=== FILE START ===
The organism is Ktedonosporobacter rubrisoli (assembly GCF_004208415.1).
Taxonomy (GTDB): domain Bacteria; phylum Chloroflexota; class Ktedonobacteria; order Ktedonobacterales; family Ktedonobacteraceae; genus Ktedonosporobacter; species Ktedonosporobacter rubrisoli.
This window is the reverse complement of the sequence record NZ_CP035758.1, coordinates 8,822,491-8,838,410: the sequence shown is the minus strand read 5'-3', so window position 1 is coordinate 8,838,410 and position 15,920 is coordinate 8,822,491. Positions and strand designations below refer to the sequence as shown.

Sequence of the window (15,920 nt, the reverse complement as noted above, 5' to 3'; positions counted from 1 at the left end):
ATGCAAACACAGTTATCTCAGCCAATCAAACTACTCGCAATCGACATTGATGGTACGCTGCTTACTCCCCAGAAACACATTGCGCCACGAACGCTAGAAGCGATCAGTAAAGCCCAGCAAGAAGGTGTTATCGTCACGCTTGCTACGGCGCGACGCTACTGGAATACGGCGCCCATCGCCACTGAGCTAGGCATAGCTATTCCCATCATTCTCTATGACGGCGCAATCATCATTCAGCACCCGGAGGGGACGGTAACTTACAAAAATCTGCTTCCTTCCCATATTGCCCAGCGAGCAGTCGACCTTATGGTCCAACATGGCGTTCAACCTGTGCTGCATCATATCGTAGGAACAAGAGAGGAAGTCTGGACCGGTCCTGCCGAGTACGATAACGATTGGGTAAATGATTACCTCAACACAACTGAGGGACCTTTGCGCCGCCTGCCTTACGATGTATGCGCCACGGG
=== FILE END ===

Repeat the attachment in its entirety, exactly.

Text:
The organism is Ktedonosporobacter rubrisoli (assembly GCF_004208415.1).
Taxonomy (GTDB): domain Bacteria; phylum Chloroflexota; class Ktedonobacteria; order Ktedonobacterales; family Ktedonobacteraceae; genus Ktedonosporobacter; species Ktedonosporobacter rubrisoli.
This window is the reverse complement of the sequence record NZ_CP035758.1, coordinates 8,822,491-8,838,410: the sequence shown is the minus strand read 5'-3', so window position 1 is coordinate 8,838,410 and position 15,920 is coordinate 8,822,491. Positions and strand designations below refer to the sequence as shown.

Sequence of the window (15,920 nt, the reverse complement as noted above, 5' to 3'; positions counted from 1 at the left end):
ATGCAAACACAGTTATCTCAGCCAATCAAACTACTCGCAATCGACATTGATGGTACGCTGCTTACTCCCCAGAAACACATTGCGCCACGAACGCTAGAAGCGATCAGTAAAGCCCAGCAAGAAGGTGTTATCGTCACGCTTGCTACGGCGCGACGCTACTGGAATACGGCGCCCATCGCCACTGAGCTAGGCATAGCTATTCCCATCATTCTCTATGACGGCGCAATCATCATTCAGCACCCGGAGGGGACGGTAACTTACAAAAATCTGCTTCCTTCCCATATTGCCCAGCGAGCAGTCGACCTTATGGTCCAACATGGCGTTCAACCTGTGCTGCATCATATCGTAGGAACAAGAGAGGAAGTCTGGACCGGTCCTGCCGAGTACGATAACGATTGGGTAAATGATTACCTCAACACAACTGAGGGACCTTTGCGCCGCCTGCCTTACGATGTATGCGCCACGGG